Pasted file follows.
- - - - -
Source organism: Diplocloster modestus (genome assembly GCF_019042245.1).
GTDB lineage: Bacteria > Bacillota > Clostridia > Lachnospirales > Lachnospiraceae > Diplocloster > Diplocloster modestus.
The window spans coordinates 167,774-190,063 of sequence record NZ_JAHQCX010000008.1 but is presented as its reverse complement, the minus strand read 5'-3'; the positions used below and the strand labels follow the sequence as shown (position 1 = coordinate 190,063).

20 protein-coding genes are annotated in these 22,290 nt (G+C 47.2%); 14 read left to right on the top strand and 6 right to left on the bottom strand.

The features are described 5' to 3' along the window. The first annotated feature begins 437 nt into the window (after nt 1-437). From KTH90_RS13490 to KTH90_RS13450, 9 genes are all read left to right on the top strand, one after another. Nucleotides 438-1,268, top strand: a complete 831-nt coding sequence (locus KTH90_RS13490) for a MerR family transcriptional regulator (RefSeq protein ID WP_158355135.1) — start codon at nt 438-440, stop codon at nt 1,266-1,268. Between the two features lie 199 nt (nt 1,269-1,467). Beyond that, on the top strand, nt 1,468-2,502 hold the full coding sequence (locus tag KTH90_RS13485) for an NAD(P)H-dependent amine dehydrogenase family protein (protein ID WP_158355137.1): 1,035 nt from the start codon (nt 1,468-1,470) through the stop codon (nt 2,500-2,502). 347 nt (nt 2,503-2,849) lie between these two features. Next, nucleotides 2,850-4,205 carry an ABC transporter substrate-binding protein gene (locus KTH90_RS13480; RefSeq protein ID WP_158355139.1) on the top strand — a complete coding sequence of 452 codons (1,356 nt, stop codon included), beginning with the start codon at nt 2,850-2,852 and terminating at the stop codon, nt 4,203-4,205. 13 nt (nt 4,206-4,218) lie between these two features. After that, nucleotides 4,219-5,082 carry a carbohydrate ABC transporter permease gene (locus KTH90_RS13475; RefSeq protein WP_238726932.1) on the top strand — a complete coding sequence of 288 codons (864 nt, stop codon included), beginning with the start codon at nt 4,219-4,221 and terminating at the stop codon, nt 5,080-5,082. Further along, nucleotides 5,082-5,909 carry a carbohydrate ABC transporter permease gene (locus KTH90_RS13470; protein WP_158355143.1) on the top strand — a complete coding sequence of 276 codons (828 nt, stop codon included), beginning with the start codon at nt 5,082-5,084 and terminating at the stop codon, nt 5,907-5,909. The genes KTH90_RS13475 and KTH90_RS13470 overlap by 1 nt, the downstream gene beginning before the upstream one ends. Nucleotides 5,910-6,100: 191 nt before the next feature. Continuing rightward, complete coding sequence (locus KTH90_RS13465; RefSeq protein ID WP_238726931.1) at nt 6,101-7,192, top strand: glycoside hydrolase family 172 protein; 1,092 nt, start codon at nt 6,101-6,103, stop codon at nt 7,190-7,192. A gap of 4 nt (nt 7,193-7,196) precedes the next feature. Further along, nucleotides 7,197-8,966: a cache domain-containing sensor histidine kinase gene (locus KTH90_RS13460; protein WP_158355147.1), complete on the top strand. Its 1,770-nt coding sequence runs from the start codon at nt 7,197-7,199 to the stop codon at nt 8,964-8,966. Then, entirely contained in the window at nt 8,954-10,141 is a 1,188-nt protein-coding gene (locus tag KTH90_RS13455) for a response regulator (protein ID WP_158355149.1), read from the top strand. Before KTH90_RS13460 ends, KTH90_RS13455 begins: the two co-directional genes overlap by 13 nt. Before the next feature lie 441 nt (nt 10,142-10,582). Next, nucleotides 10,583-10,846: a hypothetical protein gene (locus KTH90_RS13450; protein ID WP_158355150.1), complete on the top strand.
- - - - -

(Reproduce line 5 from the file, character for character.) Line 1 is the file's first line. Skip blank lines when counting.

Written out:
The features are described 5' to 3' along the window. The first annotated feature begins 437 nt into the window (after nt 1-437). From KTH90_RS13490 to KTH90_RS13450, 9 genes are all read left to right on the top strand, one after another. Nucleotides 438-1,268, top strand: a complete 831-nt coding sequence (locus KTH90_RS13490) for a MerR family transcriptional regulator (RefSeq protein ID WP_158355135.1) — start codon at nt 438-440, stop codon at nt 1,266-1,268. Between the two features lie 199 nt (nt 1,269-1,467). Beyond that, on the top strand, nt 1,468-2,502 hold the full coding sequence (locus tag KTH90_RS13485) for an NAD(P)H-dependent amine dehydrogenase family protein (protein ID WP_158355137.1): 1,035 nt from the start codon (nt 1,468-1,470) through the stop codon (nt 2,500-2,502). 347 nt (nt 2,503-2,849) lie between these two features. Next, nucleotides 2,850-4,205 carry an ABC transporter substrate-binding protein gene (locus KTH90_RS13480; RefSeq protein ID WP_158355139.1) on the top strand — a complete coding sequence of 452 codons (1,356 nt, stop codon included), beginning with the start codon at nt 2,850-2,852 and terminating at the stop codon, nt 4,203-4,205. 13 nt (nt 4,206-4,218) lie between these two features. After that, nucleotides 4,219-5,082 carry a carbohydrate ABC transporter permease gene (locus KTH90_RS13475; RefSeq protein WP_238726932.1) on the top strand — a complete coding sequence of 288 codons (864 nt, stop codon included), beginning with the start codon at nt 4,219-4,221 and terminating at the stop codon, nt 5,080-5,082. Further along, nucleotides 5,082-5,909 carry a carbohydrate ABC transporter permease gene (locus KTH90_RS13470; protein WP_158355143.1) on the top strand — a complete coding sequence of 276 codons (828 nt, stop codon included), beginning with the start codon at nt 5,082-5,084 and terminating at the stop codon, nt 5,907-5,909. The genes KTH90_RS13475 and KTH90_RS13470 overlap by 1 nt, the downstream gene beginning before the upstream one ends. Nucleotides 5,910-6,100: 191 nt before the next feature. Continuing rightward, complete coding sequence (locus KTH90_RS13465; RefSeq protein ID WP_238726931.1) at nt 6,101-7,192, top strand: glycoside hydrolase family 172 protein; 1,092 nt, start codon at nt 6,101-6,103, stop codon at nt 7,190-7,192. A gap of 4 nt (nt 7,193-7,196) precedes the next feature. Further along, nucleotides 7,197-8,966: a cache domain-containing sensor histidine kinase gene (locus KTH90_RS13460; protein WP_158355147.1), complete on the top strand. Its 1,770-nt coding sequence runs from the start codon at nt 7,197-7,199 to the stop codon at nt 8,964-8,966. Then, entirely contained in the window at nt 8,954-10,141 is a 1,188-nt protein-coding gene (locus tag KTH90_RS13455) for a response regulator (protein ID WP_158355149.1), read from the top strand. Before KTH90_RS13460 ends, KTH90_RS13455 begins: the two co-directional genes overlap by 13 nt. Before the next feature lie 441 nt (nt 10,142-10,582). Next, nucleotides 10,583-10,846: a hypothetical protein gene (locus KTH90_RS13450; protein ID WP_158355150.1), complete on the top strand.